Forgotten Greens of Scotland
Forgotten Greens of Scotland

Cluny's old clubhouse


Aberdeen Daily Journal, July 24th, 1906


Cluny Golf Club.  Instituted 1906.  Originally a private 9-hole course in Sir Reginald Cathcart's grounds at Cluny, one mile from Monymusk station, it was opened to local golfers. “Sir Reginald Cathcart having kindly granted permission to use the private golf course in Cluny grounds, a club was recently formed for the parishes of Cluny, Midmar, and Monymusk, with Sir Reginald Cathcart as Honorary President, Mr Ranald R. Macdonald was appointed President ; Mr Nicholl, Vice President ; Mr Alexander, Captain ; Mr Chrighton, Secretary and Treasurer ; and a committee representing the three parishes. The members have been using the course for some time, but the formal opening took place on Saturday in beautiful weather. The course, which is opposite the North Lodge, is picturesquely situated with fine woods around it, and is sufficiently diversified to try the skill of the players. At three o’clock a large number of ladies and gentlemen had assembled, and, in the absence of the president, who had been unavoidably delayed in town, Rev P Taylor called on Mr Alexander, the captain, who has taken a great interest in the formation of the club, to make a few remarks. Mr Alexander expressed regret at Mr Macdonald’s absence, and went on to explain the steps which had been taken in the formation of the club. The golf fever had invaded every corner of the land, and though a few enthusiastic golfers in the district used to go occasionally to Aberdeen to enjoy a game, there was no opportunity for a large number to have that enjoyment within reasonable distance till now, when by Sir Reginald’s kindness that course was open to them, and the large number who had eagerly taken advantage of it showed how much the privilege was appreciated. Tea and strawberries were then served at tables under the trees by the following ladies – Mrs Macdonald, Mrs Taylor, Mrs Crighton, Mrs Allan, Mrs Duncan and Mrs Macleod, after which the company was photographed. All then went to witness the driving of the first ball by Mrs Macdonald, which she accomplished with a dexterous stroke, which sent the ball well up to the green, and earned hearty applause. A number of foursomes were then arranged, and in the fine evening, play went on with great zest for several rounds.”    


The club closed with the onset of WW1.


Aberdeen Journal, June 3rd, 1919


Opening Of Golf Course


The formal opening of the Cluny Golf Course took place on Saturday afternoon. A record gathering assembled, the weather being ideal. A mixed foursomes  competition was played. Mr Charles Allan, Tillycairn, and Miss Helen Forbes, School Croft, carried off the first prize. Owing to the war the golf course has not been in use for several years, and in consequence was very much out of order. A special vote of thanks was accorded to Mr James Burnett, Monymusk, who has spared neither time nor energy to renew the greens. A number of ladies and gentlemen were added to the membership, and the golfing season promises to be a favourable one.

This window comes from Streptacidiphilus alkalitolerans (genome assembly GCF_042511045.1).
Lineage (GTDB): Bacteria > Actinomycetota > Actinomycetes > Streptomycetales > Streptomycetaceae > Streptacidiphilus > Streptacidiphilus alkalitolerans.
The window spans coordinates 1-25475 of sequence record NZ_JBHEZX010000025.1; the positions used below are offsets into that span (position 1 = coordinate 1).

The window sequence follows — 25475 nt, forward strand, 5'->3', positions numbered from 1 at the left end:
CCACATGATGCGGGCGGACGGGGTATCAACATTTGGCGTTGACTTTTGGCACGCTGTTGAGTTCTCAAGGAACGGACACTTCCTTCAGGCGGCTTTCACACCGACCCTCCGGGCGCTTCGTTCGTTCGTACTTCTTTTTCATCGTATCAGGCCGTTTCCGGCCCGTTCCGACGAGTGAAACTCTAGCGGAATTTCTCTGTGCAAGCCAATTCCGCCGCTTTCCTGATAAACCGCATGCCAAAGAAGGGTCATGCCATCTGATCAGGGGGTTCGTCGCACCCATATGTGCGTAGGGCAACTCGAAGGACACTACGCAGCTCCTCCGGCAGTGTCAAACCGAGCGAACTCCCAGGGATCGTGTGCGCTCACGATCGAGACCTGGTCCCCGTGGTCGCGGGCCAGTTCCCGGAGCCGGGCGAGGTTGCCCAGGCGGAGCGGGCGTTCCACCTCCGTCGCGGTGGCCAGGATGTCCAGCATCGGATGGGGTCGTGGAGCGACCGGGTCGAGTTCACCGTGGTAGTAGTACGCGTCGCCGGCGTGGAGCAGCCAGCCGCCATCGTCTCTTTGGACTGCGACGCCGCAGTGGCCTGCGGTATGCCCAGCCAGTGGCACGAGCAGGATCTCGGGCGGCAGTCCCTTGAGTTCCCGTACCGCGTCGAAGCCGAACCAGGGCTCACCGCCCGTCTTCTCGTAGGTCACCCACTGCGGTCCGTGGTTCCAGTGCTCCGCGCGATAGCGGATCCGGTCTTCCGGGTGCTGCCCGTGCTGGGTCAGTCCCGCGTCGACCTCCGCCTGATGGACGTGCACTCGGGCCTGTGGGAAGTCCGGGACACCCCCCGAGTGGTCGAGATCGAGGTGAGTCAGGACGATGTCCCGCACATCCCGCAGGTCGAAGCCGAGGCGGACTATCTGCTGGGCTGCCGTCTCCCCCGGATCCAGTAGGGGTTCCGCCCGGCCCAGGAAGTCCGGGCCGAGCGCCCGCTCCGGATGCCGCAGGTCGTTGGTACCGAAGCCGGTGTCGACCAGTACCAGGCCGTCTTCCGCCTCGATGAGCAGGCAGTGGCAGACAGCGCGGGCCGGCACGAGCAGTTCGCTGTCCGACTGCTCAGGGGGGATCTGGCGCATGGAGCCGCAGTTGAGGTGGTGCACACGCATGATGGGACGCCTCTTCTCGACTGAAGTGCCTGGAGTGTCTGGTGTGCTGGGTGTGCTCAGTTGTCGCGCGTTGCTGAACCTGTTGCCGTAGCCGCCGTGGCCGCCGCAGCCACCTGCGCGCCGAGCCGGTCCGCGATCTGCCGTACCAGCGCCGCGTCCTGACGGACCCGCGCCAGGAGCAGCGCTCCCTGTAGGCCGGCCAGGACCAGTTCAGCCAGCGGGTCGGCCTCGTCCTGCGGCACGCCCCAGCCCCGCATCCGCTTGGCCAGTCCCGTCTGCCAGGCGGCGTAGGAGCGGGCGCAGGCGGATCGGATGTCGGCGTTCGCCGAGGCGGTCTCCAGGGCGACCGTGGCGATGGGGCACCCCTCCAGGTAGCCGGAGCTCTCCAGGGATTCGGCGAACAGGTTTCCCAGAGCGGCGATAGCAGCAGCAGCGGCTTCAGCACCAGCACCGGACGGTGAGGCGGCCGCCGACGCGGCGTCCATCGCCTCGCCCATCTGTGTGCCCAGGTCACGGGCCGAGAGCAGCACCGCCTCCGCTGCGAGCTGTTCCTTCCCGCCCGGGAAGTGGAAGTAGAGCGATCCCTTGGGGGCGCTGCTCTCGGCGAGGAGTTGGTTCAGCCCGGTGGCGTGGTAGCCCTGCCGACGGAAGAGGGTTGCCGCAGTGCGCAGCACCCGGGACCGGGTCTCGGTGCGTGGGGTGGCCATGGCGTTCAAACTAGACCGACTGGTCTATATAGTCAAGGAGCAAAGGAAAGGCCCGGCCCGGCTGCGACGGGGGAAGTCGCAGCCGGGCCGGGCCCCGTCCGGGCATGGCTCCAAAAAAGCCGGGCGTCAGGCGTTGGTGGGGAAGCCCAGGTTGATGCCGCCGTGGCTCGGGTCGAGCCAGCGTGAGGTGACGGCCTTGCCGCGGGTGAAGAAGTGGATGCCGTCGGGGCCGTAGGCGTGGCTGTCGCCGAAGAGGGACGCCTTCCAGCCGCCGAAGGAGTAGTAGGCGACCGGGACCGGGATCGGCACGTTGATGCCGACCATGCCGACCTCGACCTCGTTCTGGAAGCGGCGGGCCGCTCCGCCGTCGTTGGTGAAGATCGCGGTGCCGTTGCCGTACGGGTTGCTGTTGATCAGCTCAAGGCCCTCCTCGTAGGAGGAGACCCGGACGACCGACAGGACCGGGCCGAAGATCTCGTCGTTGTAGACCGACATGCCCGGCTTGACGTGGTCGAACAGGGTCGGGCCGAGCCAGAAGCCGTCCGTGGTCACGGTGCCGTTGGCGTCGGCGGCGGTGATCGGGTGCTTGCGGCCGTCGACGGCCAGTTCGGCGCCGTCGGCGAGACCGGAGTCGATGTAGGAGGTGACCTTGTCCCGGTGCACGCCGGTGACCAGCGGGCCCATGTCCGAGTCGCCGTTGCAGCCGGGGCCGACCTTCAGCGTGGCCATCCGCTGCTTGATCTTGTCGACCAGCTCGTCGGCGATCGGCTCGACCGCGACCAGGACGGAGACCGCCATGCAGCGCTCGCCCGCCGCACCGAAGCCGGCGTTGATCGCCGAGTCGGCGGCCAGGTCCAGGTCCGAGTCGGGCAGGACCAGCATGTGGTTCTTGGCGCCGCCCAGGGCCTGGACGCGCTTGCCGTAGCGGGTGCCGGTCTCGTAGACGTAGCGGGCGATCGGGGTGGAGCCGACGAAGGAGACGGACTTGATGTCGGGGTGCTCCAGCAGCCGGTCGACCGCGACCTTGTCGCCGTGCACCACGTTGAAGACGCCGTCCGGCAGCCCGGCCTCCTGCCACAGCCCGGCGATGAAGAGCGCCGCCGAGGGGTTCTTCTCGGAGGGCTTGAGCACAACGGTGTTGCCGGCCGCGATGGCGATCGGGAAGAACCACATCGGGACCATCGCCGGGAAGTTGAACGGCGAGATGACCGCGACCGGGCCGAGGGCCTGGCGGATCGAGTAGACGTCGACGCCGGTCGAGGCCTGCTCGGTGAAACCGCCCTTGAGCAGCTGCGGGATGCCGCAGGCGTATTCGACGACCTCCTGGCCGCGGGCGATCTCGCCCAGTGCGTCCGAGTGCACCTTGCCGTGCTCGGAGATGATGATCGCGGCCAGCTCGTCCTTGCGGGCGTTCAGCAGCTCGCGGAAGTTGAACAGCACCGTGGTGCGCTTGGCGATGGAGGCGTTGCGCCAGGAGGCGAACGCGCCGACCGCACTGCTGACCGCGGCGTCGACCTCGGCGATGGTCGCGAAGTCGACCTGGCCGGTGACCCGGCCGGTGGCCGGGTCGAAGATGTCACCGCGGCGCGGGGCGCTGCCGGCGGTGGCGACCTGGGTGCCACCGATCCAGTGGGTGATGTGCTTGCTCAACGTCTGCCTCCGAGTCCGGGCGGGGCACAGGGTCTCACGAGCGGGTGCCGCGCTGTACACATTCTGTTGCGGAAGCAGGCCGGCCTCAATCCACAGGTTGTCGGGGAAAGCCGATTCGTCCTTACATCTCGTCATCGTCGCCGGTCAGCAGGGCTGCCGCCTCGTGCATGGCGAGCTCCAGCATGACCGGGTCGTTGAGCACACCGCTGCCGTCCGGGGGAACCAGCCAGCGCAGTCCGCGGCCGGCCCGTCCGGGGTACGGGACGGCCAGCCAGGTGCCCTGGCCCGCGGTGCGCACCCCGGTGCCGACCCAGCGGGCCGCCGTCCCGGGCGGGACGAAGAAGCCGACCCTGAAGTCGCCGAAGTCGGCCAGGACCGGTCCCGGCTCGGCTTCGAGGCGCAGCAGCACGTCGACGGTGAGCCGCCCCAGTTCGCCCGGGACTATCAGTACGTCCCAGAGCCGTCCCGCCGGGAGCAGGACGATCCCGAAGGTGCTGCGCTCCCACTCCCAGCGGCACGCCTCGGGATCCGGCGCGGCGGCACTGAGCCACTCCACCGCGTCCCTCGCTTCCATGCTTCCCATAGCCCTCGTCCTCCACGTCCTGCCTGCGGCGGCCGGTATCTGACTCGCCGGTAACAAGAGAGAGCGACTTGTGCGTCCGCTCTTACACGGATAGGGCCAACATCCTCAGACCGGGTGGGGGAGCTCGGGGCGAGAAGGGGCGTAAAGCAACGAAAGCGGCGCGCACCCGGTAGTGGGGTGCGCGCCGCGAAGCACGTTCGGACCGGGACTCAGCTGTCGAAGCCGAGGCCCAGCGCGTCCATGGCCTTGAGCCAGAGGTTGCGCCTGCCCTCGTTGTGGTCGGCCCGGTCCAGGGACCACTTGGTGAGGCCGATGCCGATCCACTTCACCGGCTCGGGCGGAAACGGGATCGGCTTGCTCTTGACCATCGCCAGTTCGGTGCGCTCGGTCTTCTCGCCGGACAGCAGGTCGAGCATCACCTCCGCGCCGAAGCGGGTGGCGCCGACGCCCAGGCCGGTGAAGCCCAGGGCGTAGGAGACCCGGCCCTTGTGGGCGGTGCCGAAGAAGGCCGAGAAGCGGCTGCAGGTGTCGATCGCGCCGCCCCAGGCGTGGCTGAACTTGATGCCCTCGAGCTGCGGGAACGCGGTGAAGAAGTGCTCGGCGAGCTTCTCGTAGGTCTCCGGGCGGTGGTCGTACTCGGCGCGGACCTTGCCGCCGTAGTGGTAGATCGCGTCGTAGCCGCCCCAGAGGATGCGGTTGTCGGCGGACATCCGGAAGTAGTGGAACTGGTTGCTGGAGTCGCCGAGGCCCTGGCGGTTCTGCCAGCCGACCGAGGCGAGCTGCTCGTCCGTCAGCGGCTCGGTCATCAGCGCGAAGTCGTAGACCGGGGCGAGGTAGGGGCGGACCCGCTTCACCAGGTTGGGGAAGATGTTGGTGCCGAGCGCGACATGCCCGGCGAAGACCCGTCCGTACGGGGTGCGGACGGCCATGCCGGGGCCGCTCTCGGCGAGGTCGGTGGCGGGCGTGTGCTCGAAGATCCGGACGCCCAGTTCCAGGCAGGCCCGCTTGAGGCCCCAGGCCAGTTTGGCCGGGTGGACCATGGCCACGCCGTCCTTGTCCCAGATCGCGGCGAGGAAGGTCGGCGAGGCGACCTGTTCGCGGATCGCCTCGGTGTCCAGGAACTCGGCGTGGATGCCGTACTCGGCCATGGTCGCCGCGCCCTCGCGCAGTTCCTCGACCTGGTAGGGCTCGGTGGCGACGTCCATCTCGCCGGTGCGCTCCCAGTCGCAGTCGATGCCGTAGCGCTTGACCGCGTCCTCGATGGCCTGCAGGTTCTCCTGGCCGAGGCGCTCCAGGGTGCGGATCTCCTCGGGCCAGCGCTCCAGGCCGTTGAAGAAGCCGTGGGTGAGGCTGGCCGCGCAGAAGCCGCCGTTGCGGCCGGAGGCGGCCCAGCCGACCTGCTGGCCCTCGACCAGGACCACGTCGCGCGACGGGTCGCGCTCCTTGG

Aberdeen Peoples Journal June 23rd, 1936


Pavilion Opened


An attractive pavilion, erected by the Cluny Golf Club and admirably equipped was declared open by Mr C A Linzee-Gordon of Cluny.  The pavilion is a substantial wooden building, built on a solid concrete foundation. It contains beautifully lined cloakrooms for ladies and gentlemen, with tables and chairs, stove, wash basins, and lockers. Mrs Allan, who presided, welcomed the company, and particularly their Laird and Mrs Linzee-Gordon, whom they were delighted to see among them again. They were fortunate in Cluny in having a golf course set among beautiful surroundings, and for that privilege they owed so much to their Laird, who gave them the use of the course free. Mrs Allan, referring to the Club’s efforts to provide some suitable cloakroom or clubhouse, made special mention of the generous support given by ,Mr Linzee-Gordon, who had not only given a handsome donation in money, but had provided the material for the base of the building, along with all home wood required. Another kind patron was Mr Moncreiff Paterson of Tilliefoure, who, on being informed of the type of building proposed to be erected, gave a handsome donation which enabled the Club to go ahead with the work. Others had contributed, and the financial difficulty had been obviated. The building cost £120, and for a Club whose membership did not exceed sixty to have raised the necessary funds was an achievement of no mean character. After tea, prepared by the ladies of the Club, mixed-foursomes were played 

A Ladies match was played against Kemnay in 1937, and a match was played at Alford in 1938.

Last recorded 1938, membership 50 (C).

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